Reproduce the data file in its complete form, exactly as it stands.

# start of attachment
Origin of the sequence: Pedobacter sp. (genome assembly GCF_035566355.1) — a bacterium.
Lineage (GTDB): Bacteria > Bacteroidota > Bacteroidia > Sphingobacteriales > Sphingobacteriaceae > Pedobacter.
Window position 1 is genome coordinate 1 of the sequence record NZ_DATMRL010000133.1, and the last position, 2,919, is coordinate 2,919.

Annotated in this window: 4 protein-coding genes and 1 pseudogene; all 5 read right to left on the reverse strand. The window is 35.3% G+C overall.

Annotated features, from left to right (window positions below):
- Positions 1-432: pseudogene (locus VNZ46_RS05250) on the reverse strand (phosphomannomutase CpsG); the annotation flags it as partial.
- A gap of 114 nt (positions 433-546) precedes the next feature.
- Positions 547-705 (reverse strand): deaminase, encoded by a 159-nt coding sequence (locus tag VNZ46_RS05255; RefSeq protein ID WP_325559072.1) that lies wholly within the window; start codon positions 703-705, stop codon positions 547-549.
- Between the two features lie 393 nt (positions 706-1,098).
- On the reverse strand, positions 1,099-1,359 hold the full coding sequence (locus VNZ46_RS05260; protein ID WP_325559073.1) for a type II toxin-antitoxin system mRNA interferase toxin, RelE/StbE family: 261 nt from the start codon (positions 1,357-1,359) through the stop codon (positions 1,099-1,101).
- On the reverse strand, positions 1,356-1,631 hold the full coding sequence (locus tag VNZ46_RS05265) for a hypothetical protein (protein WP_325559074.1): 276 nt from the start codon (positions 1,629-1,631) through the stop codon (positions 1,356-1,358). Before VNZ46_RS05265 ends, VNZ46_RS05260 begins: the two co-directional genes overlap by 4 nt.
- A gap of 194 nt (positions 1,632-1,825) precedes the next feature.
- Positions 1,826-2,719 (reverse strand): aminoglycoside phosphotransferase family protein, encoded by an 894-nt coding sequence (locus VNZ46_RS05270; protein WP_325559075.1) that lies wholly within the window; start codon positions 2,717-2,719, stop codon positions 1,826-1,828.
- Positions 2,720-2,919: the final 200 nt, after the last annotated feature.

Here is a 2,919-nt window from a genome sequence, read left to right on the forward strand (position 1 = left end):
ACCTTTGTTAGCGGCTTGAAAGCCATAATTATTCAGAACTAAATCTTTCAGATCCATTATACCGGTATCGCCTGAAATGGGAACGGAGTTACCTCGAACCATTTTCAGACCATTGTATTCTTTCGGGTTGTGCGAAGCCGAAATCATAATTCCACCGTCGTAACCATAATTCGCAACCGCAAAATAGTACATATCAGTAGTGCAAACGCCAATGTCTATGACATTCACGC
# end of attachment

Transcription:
Origin of the sequence: Pedobacter sp. (genome assembly GCF_035566355.1) — a bacterium.
Lineage (GTDB): Bacteria > Bacteroidota > Bacteroidia > Sphingobacteriales > Sphingobacteriaceae > Pedobacter.
Window position 1 is genome coordinate 1 of the sequence record NZ_DATMRL010000133.1, and the last position, 2,919, is coordinate 2,919.

Annotated in this window: 4 protein-coding genes and 1 pseudogene; all 5 read right to left on the reverse strand. The window is 35.3% G+C overall.

Annotated features, from left to right (window positions below):
- Positions 1-432: pseudogene (locus VNZ46_RS05250) on the reverse strand (phosphomannomutase CpsG); the annotation flags it as partial.
- A gap of 114 nt (positions 433-546) precedes the next feature.
- Positions 547-705 (reverse strand): deaminase, encoded by a 159-nt coding sequence (locus tag VNZ46_RS05255; RefSeq protein ID WP_325559072.1) that lies wholly within the window; start codon positions 703-705, stop codon positions 547-549.
- Between the two features lie 393 nt (positions 706-1,098).
- On the reverse strand, positions 1,099-1,359 hold the full coding sequence (locus VNZ46_RS05260; protein ID WP_325559073.1) for a type II toxin-antitoxin system mRNA interferase toxin, RelE/StbE family: 261 nt from the start codon (positions 1,357-1,359) through the stop codon (positions 1,099-1,101).
- On the reverse strand, positions 1,356-1,631 hold the full coding sequence (locus tag VNZ46_RS05265) for a hypothetical protein (protein WP_325559074.1): 276 nt from the start codon (positions 1,629-1,631) through the stop codon (positions 1,356-1,358). Before VNZ46_RS05265 ends, VNZ46_RS05260 begins: the two co-directional genes overlap by 4 nt.
- A gap of 194 nt (positions 1,632-1,825) precedes the next feature.
- Positions 1,826-2,719 (reverse strand): aminoglycoside phosphotransferase family protein, encoded by an 894-nt coding sequence (locus VNZ46_RS05270; protein WP_325559075.1) that lies wholly within the window; start codon positions 2,717-2,719, stop codon positions 1,826-1,828.
- Positions 2,720-2,919: the final 200 nt, after the last annotated feature.

Here is a 2,919-nt window from a genome sequence, read left to right on the forward strand (position 1 = left end):
ACCTTTGTTAGCGGCTTGAAAGCCATAATTATTCAGAACTAAATCTTTCAGATCCATTATACCGGTATCGCCTGAAATGGGAACGGAGTTACCTCGAACCATTTTCAGACCATTGTATTCTTTCGGGTTGTGCGAAGCCGAAATCATAATTCCACCGTCGTAACCATAATTCGCAACCGCAAAATAGTACATATCAGTAGTGCAAACGCCAATGTCTATGACATTCACGC